Preserving Indigenous history and concepts can be a considerable challenge, she says, considering that in earlier times the state of California supported the eradication of Indigenous people, separated children and families and forbade children in “assimilation schools” from speaking their native languages or taking part in traditional ceremonies.

“It’s important to have a safe space where difficult history can be discussed,” Lum says. “We have to be honest about it and not erase it.”

Lum has had success cultivating relationships with tribal members using the operating basis that worked for OEHHA: respect and listening. She’s hoping to add dimension to the museum by finding ways to tell the stories of the objects in its collection and helping visitors understand the roles they played in the lives of native people.

“It’s a standard practice in Indigenous cultures to recognize that all around us are relatives — some are human, some are other species or other forms,” says Lum. Stewardship involves consideration of these relationships and the connections between a landscape and those who are making it their home.

As evidenced by the current administration’s efforts and OEHHA’s outreach to tribes, it’s become important to scientists working on climate change to discover what first peoples know that can inform current mitigation efforts.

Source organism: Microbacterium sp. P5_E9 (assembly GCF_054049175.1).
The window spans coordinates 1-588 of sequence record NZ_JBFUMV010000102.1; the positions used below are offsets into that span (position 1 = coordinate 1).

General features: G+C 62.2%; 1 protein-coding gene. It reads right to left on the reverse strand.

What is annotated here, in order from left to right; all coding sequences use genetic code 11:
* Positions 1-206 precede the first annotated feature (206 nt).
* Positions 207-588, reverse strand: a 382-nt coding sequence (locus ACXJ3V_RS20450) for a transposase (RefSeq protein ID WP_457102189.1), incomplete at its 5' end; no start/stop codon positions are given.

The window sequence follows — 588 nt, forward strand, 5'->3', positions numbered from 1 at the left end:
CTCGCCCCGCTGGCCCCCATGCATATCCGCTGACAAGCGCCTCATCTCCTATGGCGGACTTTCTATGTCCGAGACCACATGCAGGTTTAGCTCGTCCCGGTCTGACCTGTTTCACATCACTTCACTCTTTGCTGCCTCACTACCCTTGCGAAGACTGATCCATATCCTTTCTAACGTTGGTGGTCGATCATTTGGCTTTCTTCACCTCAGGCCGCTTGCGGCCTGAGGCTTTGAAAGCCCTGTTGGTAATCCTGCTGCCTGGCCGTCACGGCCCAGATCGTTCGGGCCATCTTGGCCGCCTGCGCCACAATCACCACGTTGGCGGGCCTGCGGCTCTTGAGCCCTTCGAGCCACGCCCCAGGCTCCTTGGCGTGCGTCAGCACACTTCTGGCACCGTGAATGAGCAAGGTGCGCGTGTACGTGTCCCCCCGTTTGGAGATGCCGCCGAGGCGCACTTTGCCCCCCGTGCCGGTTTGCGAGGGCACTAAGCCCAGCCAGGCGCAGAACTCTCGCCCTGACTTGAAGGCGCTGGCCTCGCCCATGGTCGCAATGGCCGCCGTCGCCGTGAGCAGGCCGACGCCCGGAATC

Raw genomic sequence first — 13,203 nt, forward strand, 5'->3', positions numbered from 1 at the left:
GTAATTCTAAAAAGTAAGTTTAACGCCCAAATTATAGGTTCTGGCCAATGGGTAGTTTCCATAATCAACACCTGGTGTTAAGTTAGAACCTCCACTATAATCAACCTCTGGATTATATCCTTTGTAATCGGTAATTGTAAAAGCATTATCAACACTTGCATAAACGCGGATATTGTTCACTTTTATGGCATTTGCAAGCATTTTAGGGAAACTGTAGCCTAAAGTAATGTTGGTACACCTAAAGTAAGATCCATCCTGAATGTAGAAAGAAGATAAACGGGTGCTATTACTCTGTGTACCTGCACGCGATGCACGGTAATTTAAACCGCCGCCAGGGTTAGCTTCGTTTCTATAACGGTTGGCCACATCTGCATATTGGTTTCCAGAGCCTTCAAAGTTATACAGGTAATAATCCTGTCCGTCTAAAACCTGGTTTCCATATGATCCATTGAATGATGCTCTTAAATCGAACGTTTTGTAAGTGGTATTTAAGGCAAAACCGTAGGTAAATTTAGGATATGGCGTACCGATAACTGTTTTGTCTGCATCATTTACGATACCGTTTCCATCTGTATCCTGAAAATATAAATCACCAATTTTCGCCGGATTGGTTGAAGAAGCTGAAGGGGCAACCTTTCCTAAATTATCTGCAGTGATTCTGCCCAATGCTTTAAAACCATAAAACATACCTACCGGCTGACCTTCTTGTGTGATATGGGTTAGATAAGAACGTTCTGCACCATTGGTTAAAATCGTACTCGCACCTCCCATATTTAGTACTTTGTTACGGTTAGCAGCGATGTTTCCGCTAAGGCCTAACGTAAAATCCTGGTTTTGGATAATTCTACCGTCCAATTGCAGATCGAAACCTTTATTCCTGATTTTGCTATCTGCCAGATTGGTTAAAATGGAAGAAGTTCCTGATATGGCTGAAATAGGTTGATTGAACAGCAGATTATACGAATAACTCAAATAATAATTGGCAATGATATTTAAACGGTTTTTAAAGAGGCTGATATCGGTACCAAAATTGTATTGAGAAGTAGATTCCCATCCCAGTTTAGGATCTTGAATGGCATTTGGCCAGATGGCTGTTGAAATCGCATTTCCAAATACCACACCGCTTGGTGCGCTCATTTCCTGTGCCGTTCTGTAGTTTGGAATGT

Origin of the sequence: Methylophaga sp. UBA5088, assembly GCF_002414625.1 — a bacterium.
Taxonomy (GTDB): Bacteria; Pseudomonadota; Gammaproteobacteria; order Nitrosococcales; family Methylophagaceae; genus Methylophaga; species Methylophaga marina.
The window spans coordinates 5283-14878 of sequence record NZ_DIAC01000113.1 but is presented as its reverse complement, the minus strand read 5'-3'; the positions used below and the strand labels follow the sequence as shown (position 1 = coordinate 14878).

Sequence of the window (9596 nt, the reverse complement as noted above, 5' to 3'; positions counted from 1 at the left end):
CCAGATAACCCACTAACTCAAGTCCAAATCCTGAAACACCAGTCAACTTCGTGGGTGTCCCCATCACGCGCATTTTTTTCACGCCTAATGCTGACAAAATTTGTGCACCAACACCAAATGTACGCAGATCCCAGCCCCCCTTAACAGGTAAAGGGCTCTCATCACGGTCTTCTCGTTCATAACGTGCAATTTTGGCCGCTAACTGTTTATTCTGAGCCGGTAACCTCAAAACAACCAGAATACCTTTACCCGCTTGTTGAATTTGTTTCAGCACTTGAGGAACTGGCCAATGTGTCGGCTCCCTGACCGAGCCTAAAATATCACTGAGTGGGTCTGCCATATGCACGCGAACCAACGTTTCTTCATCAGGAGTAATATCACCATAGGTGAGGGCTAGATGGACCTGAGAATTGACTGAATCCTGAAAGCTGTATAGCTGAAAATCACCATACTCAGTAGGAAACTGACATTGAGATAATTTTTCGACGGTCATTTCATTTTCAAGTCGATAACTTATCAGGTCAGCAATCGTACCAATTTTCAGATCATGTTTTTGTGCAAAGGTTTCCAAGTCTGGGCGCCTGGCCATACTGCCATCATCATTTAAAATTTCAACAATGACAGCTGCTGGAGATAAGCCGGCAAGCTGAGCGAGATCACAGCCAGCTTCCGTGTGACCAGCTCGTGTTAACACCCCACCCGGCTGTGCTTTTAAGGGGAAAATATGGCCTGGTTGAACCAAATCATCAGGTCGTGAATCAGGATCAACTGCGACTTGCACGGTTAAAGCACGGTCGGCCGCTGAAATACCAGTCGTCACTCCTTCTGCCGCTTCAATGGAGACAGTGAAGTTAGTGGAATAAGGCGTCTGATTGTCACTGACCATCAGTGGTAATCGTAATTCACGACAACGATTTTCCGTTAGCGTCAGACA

“We need to recapture that,” says Lum. “Some knowledge is in oral tradition, it’s not written down; we have to ask questions, we have to communicate.”
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Artist John Pugh’s Trompe L’oeil mural in Bishop, Calif. would have created controversy even if it had not been painted on a wall close to LADWP offices.
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A marker above Mono Lake shows a point which would have been 200 feet below its surface in prehistoric times. An 11-mile tunnel was carved through volcanic peaks to divert water from streams that feed the lake and send it to Los Angeles. Within 40 years after drainage began the lake had lost half of its volume, dropped 45 feet and doubled in salinity.